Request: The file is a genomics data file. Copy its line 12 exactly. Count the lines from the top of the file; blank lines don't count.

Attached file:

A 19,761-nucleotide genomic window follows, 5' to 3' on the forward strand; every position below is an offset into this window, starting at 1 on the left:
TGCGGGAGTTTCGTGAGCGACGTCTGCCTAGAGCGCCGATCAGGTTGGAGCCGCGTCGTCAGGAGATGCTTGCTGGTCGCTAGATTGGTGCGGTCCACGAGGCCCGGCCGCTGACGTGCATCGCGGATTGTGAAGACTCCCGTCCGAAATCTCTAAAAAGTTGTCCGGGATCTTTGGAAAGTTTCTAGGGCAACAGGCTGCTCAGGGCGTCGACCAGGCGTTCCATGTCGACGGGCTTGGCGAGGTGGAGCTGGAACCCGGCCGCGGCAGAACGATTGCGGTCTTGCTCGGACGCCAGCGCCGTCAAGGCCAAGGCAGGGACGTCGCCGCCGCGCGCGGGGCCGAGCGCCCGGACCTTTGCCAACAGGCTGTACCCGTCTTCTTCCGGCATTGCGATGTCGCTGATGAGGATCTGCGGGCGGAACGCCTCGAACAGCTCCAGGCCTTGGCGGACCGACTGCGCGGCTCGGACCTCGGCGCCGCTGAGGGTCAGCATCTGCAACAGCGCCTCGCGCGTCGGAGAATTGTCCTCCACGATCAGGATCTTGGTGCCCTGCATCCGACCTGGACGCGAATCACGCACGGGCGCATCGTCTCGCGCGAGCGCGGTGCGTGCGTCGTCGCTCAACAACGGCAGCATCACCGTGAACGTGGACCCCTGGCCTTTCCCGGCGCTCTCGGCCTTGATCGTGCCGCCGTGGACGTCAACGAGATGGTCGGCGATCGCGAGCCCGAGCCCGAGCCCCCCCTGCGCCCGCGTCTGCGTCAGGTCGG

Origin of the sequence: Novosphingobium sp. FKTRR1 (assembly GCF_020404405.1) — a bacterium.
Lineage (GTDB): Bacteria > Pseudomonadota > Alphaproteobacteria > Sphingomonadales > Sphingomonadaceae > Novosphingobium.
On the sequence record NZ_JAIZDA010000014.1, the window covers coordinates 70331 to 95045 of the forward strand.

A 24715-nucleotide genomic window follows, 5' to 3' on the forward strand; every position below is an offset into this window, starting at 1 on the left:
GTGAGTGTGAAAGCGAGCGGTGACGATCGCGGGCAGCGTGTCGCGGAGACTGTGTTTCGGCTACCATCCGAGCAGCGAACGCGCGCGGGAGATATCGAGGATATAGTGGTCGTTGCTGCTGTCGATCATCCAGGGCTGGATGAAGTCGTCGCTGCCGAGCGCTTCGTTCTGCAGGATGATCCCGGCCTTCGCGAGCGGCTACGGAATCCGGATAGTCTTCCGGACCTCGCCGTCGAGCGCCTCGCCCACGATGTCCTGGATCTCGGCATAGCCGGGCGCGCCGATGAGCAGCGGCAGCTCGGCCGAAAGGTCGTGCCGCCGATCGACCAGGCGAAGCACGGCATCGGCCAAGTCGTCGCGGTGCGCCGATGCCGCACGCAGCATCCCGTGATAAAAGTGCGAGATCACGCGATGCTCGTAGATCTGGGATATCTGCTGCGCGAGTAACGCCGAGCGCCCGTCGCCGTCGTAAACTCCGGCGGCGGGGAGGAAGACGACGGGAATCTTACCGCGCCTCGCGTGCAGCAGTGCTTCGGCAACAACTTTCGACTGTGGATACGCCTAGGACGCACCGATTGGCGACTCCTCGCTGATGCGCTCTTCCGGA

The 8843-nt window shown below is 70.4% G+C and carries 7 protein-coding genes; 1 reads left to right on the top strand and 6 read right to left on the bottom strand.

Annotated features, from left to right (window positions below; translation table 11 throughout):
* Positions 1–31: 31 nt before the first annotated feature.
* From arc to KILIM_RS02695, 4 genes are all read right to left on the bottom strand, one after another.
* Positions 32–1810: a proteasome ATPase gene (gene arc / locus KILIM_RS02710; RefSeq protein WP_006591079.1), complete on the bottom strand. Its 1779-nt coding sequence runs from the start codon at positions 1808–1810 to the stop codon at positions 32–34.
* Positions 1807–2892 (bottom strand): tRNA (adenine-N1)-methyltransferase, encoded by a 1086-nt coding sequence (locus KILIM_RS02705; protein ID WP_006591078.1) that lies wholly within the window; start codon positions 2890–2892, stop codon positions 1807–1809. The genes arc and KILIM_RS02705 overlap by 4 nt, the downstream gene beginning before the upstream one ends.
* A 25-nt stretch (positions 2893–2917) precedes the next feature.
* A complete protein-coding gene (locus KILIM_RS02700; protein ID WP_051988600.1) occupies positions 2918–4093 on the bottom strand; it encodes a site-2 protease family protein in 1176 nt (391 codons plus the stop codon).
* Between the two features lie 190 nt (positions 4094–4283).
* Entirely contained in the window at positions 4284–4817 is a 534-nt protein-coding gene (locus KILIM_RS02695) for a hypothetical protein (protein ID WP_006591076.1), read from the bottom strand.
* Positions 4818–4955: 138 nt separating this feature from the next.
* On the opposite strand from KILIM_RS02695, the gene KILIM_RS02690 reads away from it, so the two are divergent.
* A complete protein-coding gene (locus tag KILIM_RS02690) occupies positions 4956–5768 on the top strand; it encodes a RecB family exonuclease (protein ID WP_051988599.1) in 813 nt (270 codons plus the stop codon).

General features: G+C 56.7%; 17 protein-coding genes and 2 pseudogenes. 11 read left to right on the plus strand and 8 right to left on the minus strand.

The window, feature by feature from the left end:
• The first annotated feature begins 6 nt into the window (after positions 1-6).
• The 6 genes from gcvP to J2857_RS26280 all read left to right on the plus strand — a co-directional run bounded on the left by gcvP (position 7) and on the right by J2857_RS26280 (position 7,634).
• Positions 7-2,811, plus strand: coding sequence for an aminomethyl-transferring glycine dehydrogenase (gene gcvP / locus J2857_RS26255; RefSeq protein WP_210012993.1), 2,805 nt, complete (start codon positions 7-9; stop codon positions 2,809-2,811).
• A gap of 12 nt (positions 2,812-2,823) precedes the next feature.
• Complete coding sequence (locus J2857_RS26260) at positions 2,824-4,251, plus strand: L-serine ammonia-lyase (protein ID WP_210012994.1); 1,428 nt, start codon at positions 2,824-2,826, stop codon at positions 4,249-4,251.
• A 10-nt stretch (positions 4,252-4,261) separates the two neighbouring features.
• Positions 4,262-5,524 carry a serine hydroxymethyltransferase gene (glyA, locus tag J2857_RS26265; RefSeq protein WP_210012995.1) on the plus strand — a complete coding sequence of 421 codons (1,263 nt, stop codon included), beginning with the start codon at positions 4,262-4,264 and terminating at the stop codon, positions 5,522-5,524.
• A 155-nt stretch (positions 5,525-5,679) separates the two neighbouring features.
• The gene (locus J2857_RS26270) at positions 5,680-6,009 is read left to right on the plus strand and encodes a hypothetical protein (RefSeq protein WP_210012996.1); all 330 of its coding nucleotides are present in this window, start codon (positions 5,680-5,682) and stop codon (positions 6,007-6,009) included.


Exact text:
* Positions 32–1810: a proteasome ATPase gene (gene arc / locus KILIM_RS02710; RefSeq protein WP_006591079.1), complete on the bottom strand. Its 1779-nt coding sequence runs from the start codon at positions 1808–1810 to the stop codon at positions 32–34.